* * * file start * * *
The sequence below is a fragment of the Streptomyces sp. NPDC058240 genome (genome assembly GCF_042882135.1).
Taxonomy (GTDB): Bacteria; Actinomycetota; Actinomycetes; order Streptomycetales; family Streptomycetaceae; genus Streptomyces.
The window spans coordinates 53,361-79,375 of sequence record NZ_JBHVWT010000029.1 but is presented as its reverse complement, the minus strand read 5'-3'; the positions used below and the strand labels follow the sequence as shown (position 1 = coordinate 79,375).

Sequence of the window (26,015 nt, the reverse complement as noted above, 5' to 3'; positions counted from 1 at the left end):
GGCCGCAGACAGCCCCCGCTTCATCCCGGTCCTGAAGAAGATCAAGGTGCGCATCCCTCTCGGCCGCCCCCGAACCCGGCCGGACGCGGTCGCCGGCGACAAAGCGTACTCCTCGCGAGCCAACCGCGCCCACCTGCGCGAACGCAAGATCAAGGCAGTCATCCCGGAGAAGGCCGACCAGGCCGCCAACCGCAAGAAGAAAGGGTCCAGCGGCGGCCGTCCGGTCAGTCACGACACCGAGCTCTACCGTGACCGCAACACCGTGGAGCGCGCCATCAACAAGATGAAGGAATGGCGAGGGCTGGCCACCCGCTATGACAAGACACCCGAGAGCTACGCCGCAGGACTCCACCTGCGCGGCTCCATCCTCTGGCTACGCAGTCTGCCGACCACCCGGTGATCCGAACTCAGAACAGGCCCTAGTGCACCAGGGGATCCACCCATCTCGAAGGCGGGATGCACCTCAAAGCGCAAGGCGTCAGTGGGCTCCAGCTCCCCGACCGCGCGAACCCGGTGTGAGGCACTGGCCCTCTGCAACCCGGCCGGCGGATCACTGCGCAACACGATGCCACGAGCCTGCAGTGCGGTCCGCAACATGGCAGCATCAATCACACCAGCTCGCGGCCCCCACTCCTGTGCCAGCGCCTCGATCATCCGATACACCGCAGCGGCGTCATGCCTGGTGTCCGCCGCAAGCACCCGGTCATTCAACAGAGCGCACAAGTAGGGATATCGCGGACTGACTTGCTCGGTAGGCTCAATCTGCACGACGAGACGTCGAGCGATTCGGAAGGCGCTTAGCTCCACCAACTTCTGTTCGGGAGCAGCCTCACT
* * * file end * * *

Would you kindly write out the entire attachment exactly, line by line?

The sequence below is a fragment of the Streptomyces sp. NPDC058240 genome (genome assembly GCF_042882135.1).
Taxonomy (GTDB): Bacteria; Actinomycetota; Actinomycetes; order Streptomycetales; family Streptomycetaceae; genus Streptomyces.
The window spans coordinates 53,361-79,375 of sequence record NZ_JBHVWT010000029.1 but is presented as its reverse complement, the minus strand read 5'-3'; the positions used below and the strand labels follow the sequence as shown (position 1 = coordinate 79,375).

Sequence of the window (26,015 nt, the reverse complement as noted above, 5' to 3'; positions counted from 1 at the left end):
GGCCGCAGACAGCCCCCGCTTCATCCCGGTCCTGAAGAAGATCAAGGTGCGCATCCCTCTCGGCCGCCCCCGAACCCGGCCGGACGCGGTCGCCGGCGACAAAGCGTACTCCTCGCGAGCCAACCGCGCCCACCTGCGCGAACGCAAGATCAAGGCAGTCATCCCGGAGAAGGCCGACCAGGCCGCCAACCGCAAGAAGAAAGGGTCCAGCGGCGGCCGTCCGGTCAGTCACGACACCGAGCTCTACCGTGACCGCAACACCGTGGAGCGCGCCATCAACAAGATGAAGGAATGGCGAGGGCTGGCCACCCGCTATGACAAGACACCCGAGAGCTACGCCGCAGGACTCCACCTGCGCGGCTCCATCCTCTGGCTACGCAGTCTGCCGACCACCCGGTGATCCGAACTCAGAACAGGCCCTAGTGCACCAGGGGATCCACCCATCTCGAAGGCGGGATGCACCTCAAAGCGCAAGGCGTCAGTGGGCTCCAGCTCCCCGACCGCGCGAACCCGGTGTGAGGCACTGGCCCTCTGCAACCCGGCCGGCGGATCACTGCGCAACACGATGCCACGAGCCTGCAGTGCGGTCCGCAACATGGCAGCATCAATCACACCAGCTCGCGGCCCCCACTCCTGTGCCAGCGCCTCGATCATCCGATACACCGCAGCGGCGTCATGCCTGGTGTCCGCCGCAAGCACCCGGTCATTCAACAGAGCGCACAAGTAGGGATATCGCGGACTGACTTGCTCGGTAGGCTCAATCTGCACGACGAGACGTCGAGCGATTCGGAAGGCGCTTAGCTCCACCAACTTCTGTTCGGGAGCAGCCTCACT